Pawns of the loan brokers

Click to follow
IF THE recession gets so bad that you are forced to pawn your belongings, you should at least compare the loans offered by the brokers and go to a member of the National Pawnbrokers' Association.

That is the conclusion reached by the London Borough of Islington after it compared the services offered by pawnbrokers in its area.

Islington council purchased new jewellery for pounds 175 and then visited five local pawnbrokers to compare the loans on offer. The largest loan was pounds 30, and the smallest just pounds 15. While the best, Fish Brothers - which offered the largest loan for the lowest annual percentage rate (APR) - did not charge a document fee, the rest did, though in one case it was refundable on redemption. All the brokers who charged a document fee failed to include it in their calculation of APR which, in the opinion of Islington, is a breach of the Consumer Credit Act.

The London Pledge Company had the highest APR of the brokers surveyed, quoting a figure of 100 per cent but calculated by Islington at 156 per cent.

London Pledge had offered the smallest loan and was also the only broker not to be a member of the National Pawnbrokers' Association, whose members are required to abide by a code of conduct.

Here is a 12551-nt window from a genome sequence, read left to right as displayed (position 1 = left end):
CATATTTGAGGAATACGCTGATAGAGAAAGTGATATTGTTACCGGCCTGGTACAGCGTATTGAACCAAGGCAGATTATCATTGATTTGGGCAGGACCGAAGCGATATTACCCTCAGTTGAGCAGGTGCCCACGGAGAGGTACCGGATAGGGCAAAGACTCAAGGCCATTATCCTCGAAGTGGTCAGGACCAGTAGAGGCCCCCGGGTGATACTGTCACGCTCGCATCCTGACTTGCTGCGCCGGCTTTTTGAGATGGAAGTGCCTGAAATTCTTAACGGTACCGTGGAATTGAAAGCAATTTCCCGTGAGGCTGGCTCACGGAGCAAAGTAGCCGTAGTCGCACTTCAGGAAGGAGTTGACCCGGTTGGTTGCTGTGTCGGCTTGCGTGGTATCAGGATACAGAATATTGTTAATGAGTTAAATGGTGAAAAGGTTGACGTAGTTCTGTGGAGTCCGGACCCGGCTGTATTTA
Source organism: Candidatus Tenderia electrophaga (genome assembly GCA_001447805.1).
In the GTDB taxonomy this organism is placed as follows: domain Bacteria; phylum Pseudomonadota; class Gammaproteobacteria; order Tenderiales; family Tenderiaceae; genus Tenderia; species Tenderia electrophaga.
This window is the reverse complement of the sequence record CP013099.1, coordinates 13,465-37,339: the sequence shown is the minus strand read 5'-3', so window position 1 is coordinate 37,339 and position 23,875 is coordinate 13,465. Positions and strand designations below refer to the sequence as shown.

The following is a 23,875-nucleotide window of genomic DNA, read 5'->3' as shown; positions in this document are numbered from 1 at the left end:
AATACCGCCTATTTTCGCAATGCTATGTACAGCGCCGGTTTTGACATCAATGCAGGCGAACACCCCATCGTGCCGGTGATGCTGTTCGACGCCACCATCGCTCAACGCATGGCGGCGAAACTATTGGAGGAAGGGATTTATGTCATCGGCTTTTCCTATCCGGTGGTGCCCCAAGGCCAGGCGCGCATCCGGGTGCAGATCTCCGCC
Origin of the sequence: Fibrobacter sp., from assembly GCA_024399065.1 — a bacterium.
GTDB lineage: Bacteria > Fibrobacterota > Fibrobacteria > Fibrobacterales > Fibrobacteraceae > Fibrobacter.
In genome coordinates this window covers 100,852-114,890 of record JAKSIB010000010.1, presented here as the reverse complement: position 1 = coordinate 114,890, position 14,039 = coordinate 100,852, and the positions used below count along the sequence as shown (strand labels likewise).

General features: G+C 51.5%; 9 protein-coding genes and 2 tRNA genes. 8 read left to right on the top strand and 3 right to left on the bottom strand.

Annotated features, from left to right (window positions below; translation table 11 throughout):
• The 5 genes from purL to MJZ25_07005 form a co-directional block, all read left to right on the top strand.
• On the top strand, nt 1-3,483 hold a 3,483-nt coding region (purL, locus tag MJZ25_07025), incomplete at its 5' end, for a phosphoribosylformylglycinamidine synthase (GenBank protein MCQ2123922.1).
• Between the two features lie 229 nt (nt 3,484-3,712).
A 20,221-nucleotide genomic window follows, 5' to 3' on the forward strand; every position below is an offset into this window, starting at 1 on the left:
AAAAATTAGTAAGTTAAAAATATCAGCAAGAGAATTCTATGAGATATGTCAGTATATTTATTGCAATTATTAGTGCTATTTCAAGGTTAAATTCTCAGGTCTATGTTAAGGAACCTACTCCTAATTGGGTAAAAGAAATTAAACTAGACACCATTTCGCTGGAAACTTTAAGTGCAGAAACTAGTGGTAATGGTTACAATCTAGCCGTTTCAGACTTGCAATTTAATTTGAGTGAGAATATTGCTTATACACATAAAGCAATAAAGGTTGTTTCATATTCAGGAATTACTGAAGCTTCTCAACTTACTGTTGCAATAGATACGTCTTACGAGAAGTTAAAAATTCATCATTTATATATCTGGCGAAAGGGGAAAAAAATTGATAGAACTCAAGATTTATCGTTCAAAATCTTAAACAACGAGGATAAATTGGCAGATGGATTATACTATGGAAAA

London Pledge's manager, Stephen Squire, defended the company's rates, saying: 'We like to lend our money on the terms we think are right, not what others think we should. If Islington council thinks it's so high, let them do it. We've got a queue here all day long.'

Philip Rose, chief trading standards officer for Islington, said the survey findings proved the need to shop around. 'People normally only use pawnbrokers if they can't get a loan anywhere else. In those cases it is important to get as much as you can when pawning an item.

'Pawnbrokers have been around hundreds of years and have given good service. We did have a number of complaints over a period of time, about 10, in an area where we don't tend to get complaints.'

(Photograph omitted)